If you’re bad it doesn’t matter what your zip code is, you’re bad. If you’re good, it doesn’t matter where you’re from. Our men’s and women’s rosters—the two of them are meshed with East and West Coast [players]. I’m just looking for kids who can play. Chicago’s our lifeblood; our men are three-quarters [of the roster]; our women it’s a little under 50%. There’s great kids out East; one of our starters, Tommy Schneider, is from Pennridge out in Pennsylvania. We’ve got kids from all across; we’ve got some Florida kids—our goalie Kyle Jones is from there. We’ve got Ohio, too—Quentin Bartram.
It’s fun to fall in love with California but you can get good kids anywhere. And we’re trying to get them from everywhere.
– Austin College launched their men’s program this year. What are your thoughts about the arrival of the Kangaroos on the NCAA varsity polo scene?
They’re in the MPSF for the men. For the women they’re in the CWPA in the West [bracket]; that’s actually the side our women are in as well. Seems like they’re committed to travel—they’re flying plenty for everything.
From what I’ve seen they’ve got a really good squad—especially for a first year they’re doing a great job. Any time a water polo team is added it’s awesome, DIII especially because there are teams that we can play. Adding teams is always going to be exciting—we love it.
– The closest team to you is McKendree. The Bearcats appear to be a natural rival for the Fighting Scots.
In our conference, there’s three Division III teams and four Division IIs and we play in the Mid-Atlantic West—McKendree, Salem, Gannon, Mercyhurst, Connecticut, Washington and Jefferson. Those are the seven team on our side of the conference. So, it’s DII and DIII amalgamation. We used to have La Salle, so we had DI, DII and DIII.
As a local team, we’re able to play them for our senior game at home on a Tuesday. It’s tough for our guys; you want to play a game on Saturday or Sunday, but you don’t want to drive somewhere for eight hours. We’ll go to Lebanon in two weekends and it’s a three hour drive, which for us—we love that. We can do it the day of, making it a lot easier.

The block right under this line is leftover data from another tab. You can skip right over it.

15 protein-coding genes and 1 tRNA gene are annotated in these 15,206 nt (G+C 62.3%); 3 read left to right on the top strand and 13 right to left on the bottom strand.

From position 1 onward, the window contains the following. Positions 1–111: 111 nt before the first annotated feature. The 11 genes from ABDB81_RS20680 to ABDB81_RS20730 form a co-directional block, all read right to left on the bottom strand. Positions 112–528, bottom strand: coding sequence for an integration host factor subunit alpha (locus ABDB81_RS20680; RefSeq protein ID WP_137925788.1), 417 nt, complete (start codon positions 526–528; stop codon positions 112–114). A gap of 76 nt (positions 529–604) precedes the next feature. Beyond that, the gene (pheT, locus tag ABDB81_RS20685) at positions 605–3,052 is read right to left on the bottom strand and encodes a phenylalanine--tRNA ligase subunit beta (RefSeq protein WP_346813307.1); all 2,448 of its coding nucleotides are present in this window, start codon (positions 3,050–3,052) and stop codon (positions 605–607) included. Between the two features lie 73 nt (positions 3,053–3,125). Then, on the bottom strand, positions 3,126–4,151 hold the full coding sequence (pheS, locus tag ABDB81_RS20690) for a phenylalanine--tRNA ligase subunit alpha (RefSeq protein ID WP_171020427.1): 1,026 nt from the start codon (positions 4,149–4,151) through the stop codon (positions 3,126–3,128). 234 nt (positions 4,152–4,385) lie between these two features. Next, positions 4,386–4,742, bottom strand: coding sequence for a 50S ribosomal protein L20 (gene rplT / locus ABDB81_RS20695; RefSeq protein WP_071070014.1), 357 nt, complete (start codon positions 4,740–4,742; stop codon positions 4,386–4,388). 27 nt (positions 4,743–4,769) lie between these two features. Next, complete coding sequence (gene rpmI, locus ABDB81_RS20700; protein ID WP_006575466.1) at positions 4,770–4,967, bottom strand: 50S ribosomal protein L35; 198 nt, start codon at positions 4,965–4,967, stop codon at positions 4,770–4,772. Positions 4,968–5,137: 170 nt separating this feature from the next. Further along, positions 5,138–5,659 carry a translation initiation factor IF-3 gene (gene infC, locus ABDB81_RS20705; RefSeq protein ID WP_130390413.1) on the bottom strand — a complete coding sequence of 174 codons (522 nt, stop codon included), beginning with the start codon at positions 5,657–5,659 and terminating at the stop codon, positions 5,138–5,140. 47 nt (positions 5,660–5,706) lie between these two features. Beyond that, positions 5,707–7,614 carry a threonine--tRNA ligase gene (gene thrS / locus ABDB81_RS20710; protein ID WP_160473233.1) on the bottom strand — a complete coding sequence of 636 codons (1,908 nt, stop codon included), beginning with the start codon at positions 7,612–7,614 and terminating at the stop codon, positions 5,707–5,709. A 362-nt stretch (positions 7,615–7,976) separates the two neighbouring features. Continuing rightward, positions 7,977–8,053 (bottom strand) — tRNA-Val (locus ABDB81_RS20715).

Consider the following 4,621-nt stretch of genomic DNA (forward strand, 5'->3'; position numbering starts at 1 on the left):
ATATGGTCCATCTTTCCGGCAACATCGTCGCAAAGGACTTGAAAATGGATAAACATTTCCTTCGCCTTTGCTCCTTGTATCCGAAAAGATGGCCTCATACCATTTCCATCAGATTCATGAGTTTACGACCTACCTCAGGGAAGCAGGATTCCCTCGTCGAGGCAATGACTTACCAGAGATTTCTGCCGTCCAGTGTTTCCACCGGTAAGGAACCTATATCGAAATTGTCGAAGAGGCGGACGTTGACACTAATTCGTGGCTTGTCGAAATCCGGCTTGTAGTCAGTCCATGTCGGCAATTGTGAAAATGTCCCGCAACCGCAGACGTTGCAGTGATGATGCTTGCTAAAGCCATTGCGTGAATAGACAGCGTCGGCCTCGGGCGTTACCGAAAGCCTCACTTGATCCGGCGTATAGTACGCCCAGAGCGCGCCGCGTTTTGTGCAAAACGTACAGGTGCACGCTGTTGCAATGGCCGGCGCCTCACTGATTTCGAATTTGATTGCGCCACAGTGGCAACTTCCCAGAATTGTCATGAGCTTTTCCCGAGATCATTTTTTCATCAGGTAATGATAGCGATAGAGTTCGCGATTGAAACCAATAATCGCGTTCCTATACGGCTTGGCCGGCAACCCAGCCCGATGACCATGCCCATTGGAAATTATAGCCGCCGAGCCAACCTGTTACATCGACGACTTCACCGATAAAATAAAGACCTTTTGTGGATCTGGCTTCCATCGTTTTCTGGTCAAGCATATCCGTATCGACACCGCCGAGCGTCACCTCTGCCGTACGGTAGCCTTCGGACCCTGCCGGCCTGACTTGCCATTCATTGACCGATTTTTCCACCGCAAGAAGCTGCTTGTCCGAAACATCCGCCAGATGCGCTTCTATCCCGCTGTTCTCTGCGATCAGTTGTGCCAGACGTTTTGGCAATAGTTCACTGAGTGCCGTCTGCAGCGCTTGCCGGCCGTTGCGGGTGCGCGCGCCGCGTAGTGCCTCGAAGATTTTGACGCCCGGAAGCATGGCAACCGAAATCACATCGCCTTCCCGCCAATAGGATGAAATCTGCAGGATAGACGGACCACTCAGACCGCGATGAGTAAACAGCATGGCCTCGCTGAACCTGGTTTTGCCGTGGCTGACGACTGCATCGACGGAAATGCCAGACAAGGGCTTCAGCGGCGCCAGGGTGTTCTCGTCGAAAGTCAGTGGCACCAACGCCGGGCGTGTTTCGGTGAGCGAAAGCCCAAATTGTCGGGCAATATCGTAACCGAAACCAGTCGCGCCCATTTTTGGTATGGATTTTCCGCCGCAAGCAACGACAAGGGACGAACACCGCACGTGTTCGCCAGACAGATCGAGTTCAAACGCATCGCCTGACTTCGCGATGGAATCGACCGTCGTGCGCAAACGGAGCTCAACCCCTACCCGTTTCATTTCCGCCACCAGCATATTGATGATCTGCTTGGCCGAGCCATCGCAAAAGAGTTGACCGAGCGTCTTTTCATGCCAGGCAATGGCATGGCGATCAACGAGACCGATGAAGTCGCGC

They’re a strong Division II team, which definitely helps us. Any time you get to play extra games it’s awesome.
– How do you look at the sport’s trajectory at both the local and national level.
I’m excited to see more teams. You always hear rumbling; by my estimation 20 teams are being added! You never know what’s actually true and what’s a rumor. The biggest thing for us is it’s exciting to have the men’s team growing.
[We’ll see] how the MPSF and the CWPA will work out. A lot of DIII teams joining are going MPSF, like Austin. For the women I think it’s awesome. Women’s growth is exciting. We’ve got established Division III, established Division II and Division I conferences in the East. The Division II teams compete in the WWPA (Western Water Polo Association).
With the men we’re working towards that. The best thing is that East Coast water polo is really exciting right now. What Harvard’s doing—really, all those Ivies are beating each other up but they’re taking on some of the big guys on the West Coast. We’re pulling for them—even though we’re in Illinois, we consider ourselves an Eastern program.
If we could see a men’s team do what Wagner has done on the women’s side—get to the NCAA tournament and establish themselves—that would be really exciting.